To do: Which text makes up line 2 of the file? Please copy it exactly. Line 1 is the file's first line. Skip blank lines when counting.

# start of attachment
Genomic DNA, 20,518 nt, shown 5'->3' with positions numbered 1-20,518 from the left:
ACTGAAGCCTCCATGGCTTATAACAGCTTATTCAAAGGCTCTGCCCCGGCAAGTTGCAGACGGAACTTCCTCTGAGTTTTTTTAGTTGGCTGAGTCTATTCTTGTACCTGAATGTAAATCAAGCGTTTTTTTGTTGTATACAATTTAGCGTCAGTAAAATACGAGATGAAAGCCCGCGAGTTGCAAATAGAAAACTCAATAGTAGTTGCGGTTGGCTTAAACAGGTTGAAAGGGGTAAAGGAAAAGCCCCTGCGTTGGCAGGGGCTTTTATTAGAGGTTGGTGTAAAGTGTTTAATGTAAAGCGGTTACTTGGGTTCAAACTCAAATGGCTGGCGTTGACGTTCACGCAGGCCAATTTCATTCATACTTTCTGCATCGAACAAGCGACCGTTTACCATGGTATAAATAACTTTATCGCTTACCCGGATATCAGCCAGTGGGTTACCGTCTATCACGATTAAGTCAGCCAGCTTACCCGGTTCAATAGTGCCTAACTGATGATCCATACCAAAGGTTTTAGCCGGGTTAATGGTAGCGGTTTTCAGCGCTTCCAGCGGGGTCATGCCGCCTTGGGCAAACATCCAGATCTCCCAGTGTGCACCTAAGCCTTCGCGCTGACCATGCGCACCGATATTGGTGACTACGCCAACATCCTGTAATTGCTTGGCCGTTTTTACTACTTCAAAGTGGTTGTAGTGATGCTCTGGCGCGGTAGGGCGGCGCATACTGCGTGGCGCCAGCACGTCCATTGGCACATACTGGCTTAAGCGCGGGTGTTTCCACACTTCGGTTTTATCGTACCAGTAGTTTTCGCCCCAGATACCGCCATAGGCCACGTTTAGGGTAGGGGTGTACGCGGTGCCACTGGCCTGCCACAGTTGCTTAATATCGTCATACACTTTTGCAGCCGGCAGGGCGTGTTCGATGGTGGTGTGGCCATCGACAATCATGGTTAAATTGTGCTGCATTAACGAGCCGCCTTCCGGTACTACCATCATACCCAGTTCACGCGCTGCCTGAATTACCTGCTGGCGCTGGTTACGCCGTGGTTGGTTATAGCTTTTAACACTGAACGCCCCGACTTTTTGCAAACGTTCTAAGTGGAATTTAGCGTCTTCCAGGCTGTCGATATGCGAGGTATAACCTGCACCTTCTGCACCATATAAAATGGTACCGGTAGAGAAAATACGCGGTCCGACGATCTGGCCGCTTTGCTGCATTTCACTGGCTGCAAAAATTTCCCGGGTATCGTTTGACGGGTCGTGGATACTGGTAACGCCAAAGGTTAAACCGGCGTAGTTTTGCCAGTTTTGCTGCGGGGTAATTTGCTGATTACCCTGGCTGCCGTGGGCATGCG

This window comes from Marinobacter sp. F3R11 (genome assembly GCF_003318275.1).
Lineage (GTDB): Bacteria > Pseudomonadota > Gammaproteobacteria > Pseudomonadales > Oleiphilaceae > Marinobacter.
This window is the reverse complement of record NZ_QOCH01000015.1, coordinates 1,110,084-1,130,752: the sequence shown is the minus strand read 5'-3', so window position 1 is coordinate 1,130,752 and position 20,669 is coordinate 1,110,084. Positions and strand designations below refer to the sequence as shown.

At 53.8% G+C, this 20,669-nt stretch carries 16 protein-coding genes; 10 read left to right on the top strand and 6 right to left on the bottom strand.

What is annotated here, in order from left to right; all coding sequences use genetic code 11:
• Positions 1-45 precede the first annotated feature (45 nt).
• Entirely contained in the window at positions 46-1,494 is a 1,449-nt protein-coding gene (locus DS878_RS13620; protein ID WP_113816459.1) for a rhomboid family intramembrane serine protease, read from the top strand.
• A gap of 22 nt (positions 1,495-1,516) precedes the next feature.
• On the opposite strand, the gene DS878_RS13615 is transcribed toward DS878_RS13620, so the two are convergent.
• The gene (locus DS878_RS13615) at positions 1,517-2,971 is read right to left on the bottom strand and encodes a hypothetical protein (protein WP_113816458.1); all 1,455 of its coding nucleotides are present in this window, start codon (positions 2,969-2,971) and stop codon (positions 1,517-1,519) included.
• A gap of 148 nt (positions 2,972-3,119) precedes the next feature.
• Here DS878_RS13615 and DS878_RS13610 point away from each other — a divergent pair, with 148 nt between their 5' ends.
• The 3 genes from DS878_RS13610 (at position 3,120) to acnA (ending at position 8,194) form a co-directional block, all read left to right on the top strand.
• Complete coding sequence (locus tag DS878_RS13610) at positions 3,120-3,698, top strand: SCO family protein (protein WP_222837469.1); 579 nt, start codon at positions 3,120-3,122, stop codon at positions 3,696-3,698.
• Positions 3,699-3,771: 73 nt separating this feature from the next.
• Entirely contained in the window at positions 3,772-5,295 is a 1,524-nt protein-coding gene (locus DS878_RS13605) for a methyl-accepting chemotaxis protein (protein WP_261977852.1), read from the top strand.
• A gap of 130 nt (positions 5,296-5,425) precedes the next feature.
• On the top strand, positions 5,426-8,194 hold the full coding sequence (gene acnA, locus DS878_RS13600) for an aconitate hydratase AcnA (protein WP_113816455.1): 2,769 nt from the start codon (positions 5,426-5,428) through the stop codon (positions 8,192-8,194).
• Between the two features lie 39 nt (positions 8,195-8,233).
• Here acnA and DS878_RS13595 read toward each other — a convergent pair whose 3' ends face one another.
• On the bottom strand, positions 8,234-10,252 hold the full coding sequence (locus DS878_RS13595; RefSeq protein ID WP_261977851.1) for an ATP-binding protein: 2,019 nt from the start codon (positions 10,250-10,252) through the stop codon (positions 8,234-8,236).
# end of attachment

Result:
ACTGAAGCCTCCATGGCTTATAACAGCTTATTCAAAGGCTCTGCCCCGGCAAGTTGCAGACGGAACTTCCTCTGAGTTTTTTTAGTTGGCTGAGTCTATTCTTGTACCTGAATGTAAATCAAGCGTTTTTTTGTTGTATACAATTTAGCGTCAGTAAAATACGAGATGAAAGCCCGCGAGTTGCAAATAGAAAACTCAATAGTAGTTGCGGTTGGCTTAAACAGGTTGAAAGGGGTAAAGGAAAAGCCCCTGCGTTGGCAGGGGCTTTTATTAGAGGTTGGTGTAAAGTGTTTAATGTAAAGCGGTTACTTGGGTTCAAACTCAAATGGCTGGCGTTGACGTTCACGCAGGCCAATTTCATTCATACTTTCTGCATCGAACAAGCGACCGTTTACCATGGTATAAATAACTTTATCGCTTACCCGGATATCAGCCAGTGGGTTACCGTCTATCACGATTAAGTCAGCCAGCTTACCCGGTTCAATAGTGCCTAACTGATGATCCATACCAAAGGTTTTAGCCGGGTTAATGGTAGCGGTTTTCAGCGCTTCCAGCGGGGTCATGCCGCCTTGGGCAAACATCCAGATCTCCCAGTGTGCACCTAAGCCTTCGCGCTGACCATGCGCACCGATATTGGTGACTACGCCAACATCCTGTAATTGCTTGGCCGTTTTTACTACTTCAAAGTGGTTGTAGTGATGCTCTGGCGCGGTAGGGCGGCGCATACTGCGTGGCGCCAGCACGTCCATTGGCACATACTGGCTTAAGCGCGGGTGTTTCCACACTTCGGTTTTATCGTACCAGTAGTTTTCGCCCCAGATACCGCCATAGGCCACGTTTAGGGTAGGGGTGTACGCGGTGCCACTGGCCTGCCACAGTTGCTTAATATCGTCATACACTTTTGCAGCCGGCAGGGCGTGTTCGATGGTGGTGTGGCCATCGACAATCATGGTTAAATTGTGCTGCATTAACGAGCCGCCTTCCGGTACTACCATCATACCCAGTTCACGCGCTGCCTGAATTACCTGCTGGCGCTGGTTACGCCGTGGTTGGTTATAGCTTTTAACACTGAACGCCCCGACTTTTTGCAAACGTTCTAAGTGGAATTTAGCGTCTTCCAGGCTGTCGATATGCGAGGTATAACCTGCACCTTCTGCACCATATAAAATGGTACCGGTAGAGAAAATACGCGGTCCGACGATCTGGCCGCTTTGCTGCATTTCACTGGCTGCAAAAATTTCCCGGGTATCGTTTGACGGGTCGTGGATACTGGTAACGCCAAAGGTTAAACCGGCGTAGTTTTGCCAGTTTTGCTGCGGGGTAATTTGCTGATTACCCTGGCTGCCGTGGGCATGCG